# What is the shape of fireball in 5-foot squares?

The DMG provides this rule for areas of effect on a grid (p. 251):

AREAS OF EFFECT
The area of effect of a spell, monster ability, or other feature must be translated onto squares or hexes to determine which potential targets are in the area and which aren't.
Choose an intersection of squares or hexes as the point of origin of an area of effect, then follow its rules as normal. If an area of effect is circular and covers at least half a square, it affects that square.

At floor level the correct template for fireball looks like this:

But fireball is a 3D effect. What would this template look like 5 feet up, 10 feet up, 15 feet up from the center?

• This seems close to "please make me some templates" but I don't think that is what you are after? Oct 23, 2022 at 17:59
• @SeriousBri That is exactly what I am after :). I figure someone might already have done these. If not I'll have to do it for myself, and can self-answer in a while, but I first wanted to ask. Oct 23, 2022 at 18:00
• Is there something about the rules that is confusing to you? It isn’t clear that you aren’t just asking someone to make the templates for you. If you know how it works, why can’t you do this yourself? Oct 23, 2022 at 18:17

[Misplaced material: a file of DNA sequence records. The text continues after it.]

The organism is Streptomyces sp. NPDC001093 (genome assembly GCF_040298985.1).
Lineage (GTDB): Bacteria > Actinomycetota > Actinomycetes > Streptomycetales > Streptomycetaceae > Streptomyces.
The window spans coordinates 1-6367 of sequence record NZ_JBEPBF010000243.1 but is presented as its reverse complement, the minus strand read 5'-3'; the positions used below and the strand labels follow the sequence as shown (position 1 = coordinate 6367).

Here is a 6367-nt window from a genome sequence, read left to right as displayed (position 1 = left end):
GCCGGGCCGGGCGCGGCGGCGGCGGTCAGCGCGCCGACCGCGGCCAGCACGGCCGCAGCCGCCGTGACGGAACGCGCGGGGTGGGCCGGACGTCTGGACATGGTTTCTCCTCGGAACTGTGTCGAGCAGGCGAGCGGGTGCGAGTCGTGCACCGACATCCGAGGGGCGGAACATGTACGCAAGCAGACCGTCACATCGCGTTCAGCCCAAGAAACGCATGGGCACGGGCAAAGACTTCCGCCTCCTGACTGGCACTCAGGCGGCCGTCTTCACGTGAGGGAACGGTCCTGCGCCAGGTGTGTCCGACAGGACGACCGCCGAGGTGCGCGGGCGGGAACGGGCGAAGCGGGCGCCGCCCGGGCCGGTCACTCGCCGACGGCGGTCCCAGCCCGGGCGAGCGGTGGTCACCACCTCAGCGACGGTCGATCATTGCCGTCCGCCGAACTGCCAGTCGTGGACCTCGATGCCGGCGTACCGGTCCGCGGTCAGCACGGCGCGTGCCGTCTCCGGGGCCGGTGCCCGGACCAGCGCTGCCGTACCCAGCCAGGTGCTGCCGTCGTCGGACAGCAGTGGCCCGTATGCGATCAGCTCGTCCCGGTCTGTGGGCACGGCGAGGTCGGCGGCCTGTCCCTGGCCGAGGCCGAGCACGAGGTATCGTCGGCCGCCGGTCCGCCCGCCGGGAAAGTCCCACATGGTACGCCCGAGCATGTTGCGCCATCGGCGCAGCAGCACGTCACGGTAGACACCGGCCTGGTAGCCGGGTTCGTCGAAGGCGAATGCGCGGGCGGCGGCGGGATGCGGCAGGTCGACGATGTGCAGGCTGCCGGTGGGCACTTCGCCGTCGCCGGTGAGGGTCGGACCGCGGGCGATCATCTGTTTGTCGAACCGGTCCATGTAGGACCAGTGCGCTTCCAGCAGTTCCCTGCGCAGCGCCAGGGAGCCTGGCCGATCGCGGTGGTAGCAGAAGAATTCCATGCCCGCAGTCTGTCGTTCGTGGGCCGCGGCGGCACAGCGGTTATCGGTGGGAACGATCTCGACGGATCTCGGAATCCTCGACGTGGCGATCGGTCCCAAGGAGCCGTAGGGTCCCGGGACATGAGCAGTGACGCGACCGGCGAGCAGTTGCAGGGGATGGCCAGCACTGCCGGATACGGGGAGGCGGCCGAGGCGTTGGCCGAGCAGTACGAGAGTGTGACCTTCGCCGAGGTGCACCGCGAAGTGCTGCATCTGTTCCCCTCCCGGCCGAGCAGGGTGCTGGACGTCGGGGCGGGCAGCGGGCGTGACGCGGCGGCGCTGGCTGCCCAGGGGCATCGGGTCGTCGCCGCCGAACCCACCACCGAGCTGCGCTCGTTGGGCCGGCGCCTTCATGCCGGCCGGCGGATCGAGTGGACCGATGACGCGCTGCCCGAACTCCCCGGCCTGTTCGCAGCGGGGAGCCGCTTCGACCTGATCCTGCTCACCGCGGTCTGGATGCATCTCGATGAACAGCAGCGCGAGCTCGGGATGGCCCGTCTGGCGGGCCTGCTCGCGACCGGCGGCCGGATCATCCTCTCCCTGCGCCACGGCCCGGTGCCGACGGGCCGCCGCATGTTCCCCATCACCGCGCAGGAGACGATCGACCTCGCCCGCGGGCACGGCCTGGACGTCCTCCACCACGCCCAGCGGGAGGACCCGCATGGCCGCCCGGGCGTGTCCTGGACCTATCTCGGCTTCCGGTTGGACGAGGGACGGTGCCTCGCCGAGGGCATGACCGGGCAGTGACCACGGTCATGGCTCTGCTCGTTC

• Oct 23, 2022 at 18:42

## Airburst templates for a 20' burst

For a 20' burst, this is what it would look like on the ground if you burst at 15' (red), 10' (orange), or 0-5' (yellow; airbursting at 5' is the same as bursting at 0').

The DMG guidance is, like many things in D&D, focused on two dimensions: it's talking about circles rather than spheres ("if an area of effect is circular and covers at least half a square, it affects that square"). You could calculate things based on a spherical burst and covering at least half of a cube, but that makes the math more complicated (and arguably goes against RAW) so I'll assume that the goal here is to get ground-based affected areas.

Hitting a character on the ground cares about the radius at ground level, per the DMG. You can calculate the floor-level circle's radius (r') with the radius of the initial burst (r, 20' in this case) and the height of the airburst (h). Viewed from the side (brown is ground):

This gives us a right triangle, for which we can solve for the ground-imposed radius via

$$h^2 + r'^2 = r^2\\ r' = \sqrt{r^2 - h^2}$$

40' 5' 39.7'
40' 10' 38.7'
40' 15' 37.7'
40' 20' 34.6'
40' 25' 31.2'
40' 30' 26.5'
40' 35' 19.4'
20' 5' 19.4'
20' 10' 17.3'
20' 15' 13.2'

## Determining affected squares (the quick way)